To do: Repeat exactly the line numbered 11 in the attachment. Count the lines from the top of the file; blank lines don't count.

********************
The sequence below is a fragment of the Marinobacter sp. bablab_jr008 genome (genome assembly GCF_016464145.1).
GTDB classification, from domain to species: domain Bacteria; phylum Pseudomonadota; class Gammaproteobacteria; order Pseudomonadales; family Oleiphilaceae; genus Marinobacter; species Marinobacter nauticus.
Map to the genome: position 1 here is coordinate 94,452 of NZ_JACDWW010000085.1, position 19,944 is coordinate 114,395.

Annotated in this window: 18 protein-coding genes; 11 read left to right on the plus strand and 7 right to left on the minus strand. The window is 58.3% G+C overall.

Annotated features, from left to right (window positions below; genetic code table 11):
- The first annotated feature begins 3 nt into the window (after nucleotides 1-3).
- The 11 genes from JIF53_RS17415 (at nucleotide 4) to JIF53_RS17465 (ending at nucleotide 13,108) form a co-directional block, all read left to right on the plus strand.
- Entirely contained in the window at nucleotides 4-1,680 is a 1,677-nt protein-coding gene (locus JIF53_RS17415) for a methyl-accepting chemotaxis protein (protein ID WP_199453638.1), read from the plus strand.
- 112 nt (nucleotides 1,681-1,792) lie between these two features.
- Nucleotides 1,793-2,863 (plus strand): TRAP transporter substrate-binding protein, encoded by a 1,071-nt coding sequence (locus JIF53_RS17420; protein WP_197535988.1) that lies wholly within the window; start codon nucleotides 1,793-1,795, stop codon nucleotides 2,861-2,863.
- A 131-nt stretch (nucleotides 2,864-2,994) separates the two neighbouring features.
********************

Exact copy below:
- A 131-nt stretch (nucleotides 2,864-2,994) separates the two neighbouring features.